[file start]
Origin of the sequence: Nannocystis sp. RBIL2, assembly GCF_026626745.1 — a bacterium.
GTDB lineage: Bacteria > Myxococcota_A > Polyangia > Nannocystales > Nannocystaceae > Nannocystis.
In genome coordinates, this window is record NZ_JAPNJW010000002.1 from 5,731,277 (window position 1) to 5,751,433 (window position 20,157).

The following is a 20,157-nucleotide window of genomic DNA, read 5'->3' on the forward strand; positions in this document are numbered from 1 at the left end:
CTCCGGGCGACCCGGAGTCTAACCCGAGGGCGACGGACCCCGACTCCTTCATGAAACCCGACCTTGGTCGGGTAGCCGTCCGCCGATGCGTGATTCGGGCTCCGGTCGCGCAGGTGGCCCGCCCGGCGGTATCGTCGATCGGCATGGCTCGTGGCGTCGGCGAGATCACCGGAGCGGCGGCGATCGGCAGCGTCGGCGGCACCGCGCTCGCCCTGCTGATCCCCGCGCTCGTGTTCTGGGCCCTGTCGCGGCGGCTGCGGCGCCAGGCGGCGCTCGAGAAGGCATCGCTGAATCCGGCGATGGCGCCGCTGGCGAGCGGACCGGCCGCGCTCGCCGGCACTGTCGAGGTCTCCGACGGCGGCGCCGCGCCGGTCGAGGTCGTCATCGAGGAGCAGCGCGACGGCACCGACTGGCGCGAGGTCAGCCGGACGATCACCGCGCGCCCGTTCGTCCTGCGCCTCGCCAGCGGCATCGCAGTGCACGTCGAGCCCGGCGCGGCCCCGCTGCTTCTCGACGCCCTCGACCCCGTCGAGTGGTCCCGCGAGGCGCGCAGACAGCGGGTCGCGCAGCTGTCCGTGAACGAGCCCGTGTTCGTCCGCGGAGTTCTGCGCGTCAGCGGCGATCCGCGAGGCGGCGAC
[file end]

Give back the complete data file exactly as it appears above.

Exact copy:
Origin of the sequence: Nannocystis sp. RBIL2, assembly GCF_026626745.1 — a bacterium.
GTDB lineage: Bacteria > Myxococcota_A > Polyangia > Nannocystales > Nannocystaceae > Nannocystis.
In genome coordinates, this window is record NZ_JAPNJW010000002.1 from 5,731,277 (window position 1) to 5,751,433 (window position 20,157).

The following is a 20,157-nucleotide window of genomic DNA, read 5'->3' on the forward strand; positions in this document are numbered from 1 at the left end:
CTCCGGGCGACCCGGAGTCTAACCCGAGGGCGACGGACCCCGACTCCTTCATGAAACCCGACCTTGGTCGGGTAGCCGTCCGCCGATGCGTGATTCGGGCTCCGGTCGCGCAGGTGGCCCGCCCGGCGGTATCGTCGATCGGCATGGCTCGTGGCGTCGGCGAGATCACCGGAGCGGCGGCGATCGGCAGCGTCGGCGGCACCGCGCTCGCCCTGCTGATCCCCGCGCTCGTGTTCTGGGCCCTGTCGCGGCGGCTGCGGCGCCAGGCGGCGCTCGAGAAGGCATCGCTGAATCCGGCGATGGCGCCGCTGGCGAGCGGACCGGCCGCGCTCGCCGGCACTGTCGAGGTCTCCGACGGCGGCGCCGCGCCGGTCGAGGTCGTCATCGAGGAGCAGCGCGACGGCACCGACTGGCGCGAGGTCAGCCGGACGATCACCGCGCGCCCGTTCGTCCTGCGCCTCGCCAGCGGCATCGCAGTGCACGTCGAGCCCGGCGCGGCCCCGCTGCTTCTCGACGCCCTCGACCCCGTCGAGTGGTCCCGCGAGGCGCGCAGACAGCGGGTCGCGCAGCTGTCCGTGAACGAGCCCGTGTTCGTCCGCGGAGTTCTGCGCGTCAGCGGCGATCCGCGAGGCGGCGAC